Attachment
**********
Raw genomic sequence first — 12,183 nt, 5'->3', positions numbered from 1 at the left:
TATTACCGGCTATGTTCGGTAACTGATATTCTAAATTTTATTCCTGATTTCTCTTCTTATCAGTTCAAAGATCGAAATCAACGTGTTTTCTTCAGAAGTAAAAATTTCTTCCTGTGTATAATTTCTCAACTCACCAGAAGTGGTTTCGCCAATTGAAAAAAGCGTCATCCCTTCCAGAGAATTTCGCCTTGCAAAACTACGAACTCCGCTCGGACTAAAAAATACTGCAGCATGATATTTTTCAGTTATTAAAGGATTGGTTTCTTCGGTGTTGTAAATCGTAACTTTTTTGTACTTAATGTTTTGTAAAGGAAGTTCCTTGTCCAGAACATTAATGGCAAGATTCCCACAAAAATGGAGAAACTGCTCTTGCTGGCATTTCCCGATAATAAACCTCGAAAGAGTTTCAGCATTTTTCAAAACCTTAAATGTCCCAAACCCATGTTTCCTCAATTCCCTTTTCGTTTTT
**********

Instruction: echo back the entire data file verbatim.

Raw genomic sequence first — 12,183 nt, 5'->3', positions numbered from 1 at the left:
TATTACCGGCTATGTTCGGTAACTGATATTCTAAATTTTATTCCTGATTTCTCTTCTTATCAGTTCAAAGATCGAAATCAACGTGTTTTCTTCAGAAGTAAAAATTTCTTCCTGTGTATAATTTCTCAACTCACCAGAAGTGGTTTCGCCAATTGAAAAAAGCGTCATCCCTTCCAGAGAATTTCGCCTTGCAAAACTACGAACTCCGCTCGGACTAAAAAATACTGCAGCATGATATTTTTCAGTTATTAAAGGATTGGTTTCTTCGGTGTTGTAAATCGTAACTTTTTTGTACTTAATGTTTTGTAAAGGAAGTTCCTTGTCCAGAACATTAATGGCAAGATTCCCACAAAAATGGAGAAACTGCTCTTGCTGGCATTTCCCGATAATAAACCTCGAAAGAGTTTCAGCATTTTTCAAAACCTTAAATGTCCCAAACCCATGTTTCCTCAATTCCCTTTTCGTTTTT